one kernel accesses two textures simultaneously

Hi Everyone,

I am trying to compare two 3D images. I bound two textures (say tex1 and tex1) to the two image arrays.

Now in the kernel, I did this:

[codebox]prevalue = tex3D(tex1, (float)PixCoord1.x, (float)PixCoord1.y, (float)PixCoord1.z);

postvalue = tex3D(tex2, (float)PixCoord2.x, (float)PixCoord2.y, (float)PixCoord2.z);

Diff = abs(postvalue - prevalue);[/codebox]

The result is strange, seems both postvalue and prevalue fetch the values from tex1. How can I solve this problem?

Any help will be appreciated!


Maybe check if you’re not binding these two textures to the same cudaArray in host code, look for typos.

No typo. I tried cudaGetLastError and found the problem.

I got: too many resources requested for launch.

I know it’s happening when I am fetching values from textures in two embedded loops. But I have no idea about how to fix it…

Below is the snippet where problem arises, in the kernel. Num = {9, 9, 2}, SearchSize = {9, 9, 3}, texImage1 and texImage2 are both 51251265sizeof(unsigned short int) = 65 MB. Grid size is 1616, block size is 4432, and I’m using Quadro FX 3800. I have a structure array which occupies 1.5 MB global memory, a float array which occupies 0.5 MB global memory, and some local variables which only occupy 180 B.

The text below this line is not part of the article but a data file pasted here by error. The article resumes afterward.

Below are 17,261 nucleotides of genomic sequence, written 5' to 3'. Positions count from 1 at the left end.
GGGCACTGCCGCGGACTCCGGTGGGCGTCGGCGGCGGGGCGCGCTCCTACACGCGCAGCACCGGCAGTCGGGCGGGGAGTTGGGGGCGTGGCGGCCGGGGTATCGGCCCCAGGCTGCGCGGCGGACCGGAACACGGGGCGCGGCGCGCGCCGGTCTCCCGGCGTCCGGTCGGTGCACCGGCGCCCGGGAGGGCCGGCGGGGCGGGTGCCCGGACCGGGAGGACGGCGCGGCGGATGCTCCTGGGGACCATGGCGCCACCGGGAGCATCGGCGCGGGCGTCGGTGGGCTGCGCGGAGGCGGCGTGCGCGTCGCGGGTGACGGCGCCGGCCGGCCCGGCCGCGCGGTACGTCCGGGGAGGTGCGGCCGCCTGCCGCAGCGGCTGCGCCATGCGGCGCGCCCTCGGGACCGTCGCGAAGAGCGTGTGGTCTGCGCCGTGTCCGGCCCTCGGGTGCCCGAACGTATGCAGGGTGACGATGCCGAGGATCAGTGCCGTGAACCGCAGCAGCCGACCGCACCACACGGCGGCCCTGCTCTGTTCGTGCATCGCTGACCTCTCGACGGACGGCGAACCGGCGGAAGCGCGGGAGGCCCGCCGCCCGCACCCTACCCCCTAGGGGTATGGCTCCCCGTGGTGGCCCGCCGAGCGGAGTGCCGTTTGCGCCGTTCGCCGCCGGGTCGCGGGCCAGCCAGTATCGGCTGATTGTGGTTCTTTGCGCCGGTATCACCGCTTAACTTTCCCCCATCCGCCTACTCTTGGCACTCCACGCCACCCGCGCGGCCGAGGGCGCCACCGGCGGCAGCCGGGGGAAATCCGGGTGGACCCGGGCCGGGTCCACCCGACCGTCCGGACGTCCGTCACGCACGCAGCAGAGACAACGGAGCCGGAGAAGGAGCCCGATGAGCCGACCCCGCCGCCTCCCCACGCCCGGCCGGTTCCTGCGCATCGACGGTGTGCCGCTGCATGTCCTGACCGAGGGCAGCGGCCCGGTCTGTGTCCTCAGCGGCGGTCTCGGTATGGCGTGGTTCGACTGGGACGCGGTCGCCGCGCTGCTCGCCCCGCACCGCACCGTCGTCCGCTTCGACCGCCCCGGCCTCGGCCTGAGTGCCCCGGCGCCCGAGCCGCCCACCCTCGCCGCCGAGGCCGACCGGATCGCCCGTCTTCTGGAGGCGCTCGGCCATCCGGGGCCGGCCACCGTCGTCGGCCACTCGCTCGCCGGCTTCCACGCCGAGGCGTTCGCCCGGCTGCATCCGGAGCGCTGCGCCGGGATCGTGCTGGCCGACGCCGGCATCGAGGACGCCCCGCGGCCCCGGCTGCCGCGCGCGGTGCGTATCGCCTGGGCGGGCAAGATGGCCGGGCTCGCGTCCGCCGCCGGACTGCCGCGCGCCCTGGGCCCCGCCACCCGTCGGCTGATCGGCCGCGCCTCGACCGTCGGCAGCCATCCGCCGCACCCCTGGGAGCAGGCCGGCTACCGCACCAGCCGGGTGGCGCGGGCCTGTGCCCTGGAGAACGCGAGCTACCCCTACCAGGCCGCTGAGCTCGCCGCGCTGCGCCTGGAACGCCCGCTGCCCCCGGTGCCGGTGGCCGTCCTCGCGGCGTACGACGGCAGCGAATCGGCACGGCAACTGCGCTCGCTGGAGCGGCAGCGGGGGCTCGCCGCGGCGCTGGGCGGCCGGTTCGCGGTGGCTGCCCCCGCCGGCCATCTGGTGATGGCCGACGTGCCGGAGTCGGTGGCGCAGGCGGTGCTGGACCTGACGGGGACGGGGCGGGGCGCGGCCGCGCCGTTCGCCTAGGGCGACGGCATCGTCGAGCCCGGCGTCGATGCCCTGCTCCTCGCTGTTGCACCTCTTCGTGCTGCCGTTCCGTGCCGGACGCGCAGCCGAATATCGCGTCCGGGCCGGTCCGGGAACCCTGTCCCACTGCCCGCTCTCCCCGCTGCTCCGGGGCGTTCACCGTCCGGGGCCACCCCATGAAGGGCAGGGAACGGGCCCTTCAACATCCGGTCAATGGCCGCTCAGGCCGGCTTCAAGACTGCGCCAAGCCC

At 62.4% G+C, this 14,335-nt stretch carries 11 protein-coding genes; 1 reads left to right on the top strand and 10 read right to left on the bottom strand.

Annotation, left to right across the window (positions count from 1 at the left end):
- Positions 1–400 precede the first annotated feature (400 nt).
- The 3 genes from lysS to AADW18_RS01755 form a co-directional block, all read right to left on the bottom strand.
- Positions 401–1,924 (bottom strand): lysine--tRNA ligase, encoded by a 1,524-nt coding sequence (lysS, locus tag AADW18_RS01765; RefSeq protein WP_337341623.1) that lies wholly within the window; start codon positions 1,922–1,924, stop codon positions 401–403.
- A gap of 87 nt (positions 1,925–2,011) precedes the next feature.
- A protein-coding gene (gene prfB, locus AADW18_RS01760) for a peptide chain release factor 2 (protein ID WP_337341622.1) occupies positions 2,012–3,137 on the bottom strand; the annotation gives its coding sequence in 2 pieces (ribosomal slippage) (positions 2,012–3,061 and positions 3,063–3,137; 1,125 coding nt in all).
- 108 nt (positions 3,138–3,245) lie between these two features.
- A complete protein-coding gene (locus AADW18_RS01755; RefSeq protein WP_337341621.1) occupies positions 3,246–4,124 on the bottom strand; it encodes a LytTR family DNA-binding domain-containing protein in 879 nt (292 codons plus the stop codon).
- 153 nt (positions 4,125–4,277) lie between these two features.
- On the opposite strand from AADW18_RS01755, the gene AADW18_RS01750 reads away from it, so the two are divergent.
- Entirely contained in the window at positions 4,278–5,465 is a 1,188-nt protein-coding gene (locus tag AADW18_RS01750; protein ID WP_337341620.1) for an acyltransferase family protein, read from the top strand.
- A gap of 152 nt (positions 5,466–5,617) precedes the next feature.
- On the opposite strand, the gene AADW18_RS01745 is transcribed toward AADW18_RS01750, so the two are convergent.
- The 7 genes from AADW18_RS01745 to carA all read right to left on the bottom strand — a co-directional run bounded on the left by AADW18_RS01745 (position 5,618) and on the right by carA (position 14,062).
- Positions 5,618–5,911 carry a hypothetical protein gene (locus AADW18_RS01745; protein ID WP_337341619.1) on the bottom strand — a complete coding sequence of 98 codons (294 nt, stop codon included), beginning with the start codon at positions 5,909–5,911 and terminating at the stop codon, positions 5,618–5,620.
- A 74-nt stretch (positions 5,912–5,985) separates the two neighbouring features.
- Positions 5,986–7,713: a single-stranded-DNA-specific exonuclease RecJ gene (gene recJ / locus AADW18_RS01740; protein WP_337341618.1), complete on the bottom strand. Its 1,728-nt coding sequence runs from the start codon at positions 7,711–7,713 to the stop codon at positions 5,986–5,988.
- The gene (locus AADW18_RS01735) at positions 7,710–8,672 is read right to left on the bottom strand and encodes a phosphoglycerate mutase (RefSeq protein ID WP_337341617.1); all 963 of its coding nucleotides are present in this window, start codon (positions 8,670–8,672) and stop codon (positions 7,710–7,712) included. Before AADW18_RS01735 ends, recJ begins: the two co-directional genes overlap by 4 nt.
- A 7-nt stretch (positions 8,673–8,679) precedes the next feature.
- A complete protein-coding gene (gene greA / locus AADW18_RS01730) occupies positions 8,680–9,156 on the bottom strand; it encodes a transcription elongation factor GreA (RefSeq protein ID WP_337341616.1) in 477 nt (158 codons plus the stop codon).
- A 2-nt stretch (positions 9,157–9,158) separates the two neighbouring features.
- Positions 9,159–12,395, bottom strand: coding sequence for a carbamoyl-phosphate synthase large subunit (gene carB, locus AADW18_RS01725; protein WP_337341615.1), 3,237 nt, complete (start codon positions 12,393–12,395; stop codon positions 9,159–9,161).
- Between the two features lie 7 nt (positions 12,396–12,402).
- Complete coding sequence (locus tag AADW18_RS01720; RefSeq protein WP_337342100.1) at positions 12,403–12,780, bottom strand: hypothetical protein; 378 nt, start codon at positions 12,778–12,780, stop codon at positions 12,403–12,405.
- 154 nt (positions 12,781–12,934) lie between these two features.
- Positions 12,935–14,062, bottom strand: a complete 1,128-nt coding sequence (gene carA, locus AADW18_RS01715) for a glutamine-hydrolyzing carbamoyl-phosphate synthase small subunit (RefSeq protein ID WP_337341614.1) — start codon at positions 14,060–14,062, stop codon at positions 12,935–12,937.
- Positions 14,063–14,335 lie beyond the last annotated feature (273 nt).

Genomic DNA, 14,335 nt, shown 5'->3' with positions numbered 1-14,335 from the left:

[codebox]for(int k = 0; k < Num.z; k++)

for(int j = 0; j < Num.y; j++)

	for(int i = 0; i < Num.x; i++)


		int Total = 0;


        for(int iZ = 0; iZ < SearchSize.z; iZ++)

		    for(int iY = 0; iY < SearchSize.y; iY++)

			    for(int iX = 0; iX < SearchSize.x; iX++)


					PixCoord.x = Start.x + iX;

					PixCoord.y = Start.y + iY;

					PixCoord.z = Start.z + iZ;

					prevalue = tex3D(texImage1, (float)PixCoord.x, (float)PixCoord.y, (float)PixCoord.z);

					postvalue = tex3D(texImage2, (float)(TemStart.x + iX), (float)(TemStart.y + iY), (float)(TemStart.z + iZ));


					Total = Total + abs(value2 - value1);	



		if((float)Total < MinMeasure[Idx])

			MinMeasure[Idx] = (float)Total;					                 



The two textures occupy most memory, but it’s OK, the board has 1 GB global memory. And all those textures, variables together could not consume the whole global memory. When I was fetching from the two textures and returned the values to two 256 kB arrays without any loop, the kernel ran well. So I am wondering if fetching textures inside the loop will consume much more resource depending on the number of iterations?



How many registers does this code use? If you’re using more then 16 (32 for CC 1.2+) registers per thread, there’s not enough registers to launch the kernel. In that case, try smaller blocks.

By the way, is this your kernel code? Any chance of parallelizing the outermost loops (the ones over Num)?

Thanks, Big_Mac!

I calculated the resouces used in each block, there are 106 kB local variables. I don’t know the size of GPU’s register, but it seems that is the problem. When I change the block size to a half of previous size, the program enters the kernel.

But I have another problem now. Since I have two embedded loops inside the kernel, the GPU running time exceeded the OS’s timeout limit. I thought about parallelize the outer loop, but I would have to call another kernel inside one kernel. I think this is not possible, right?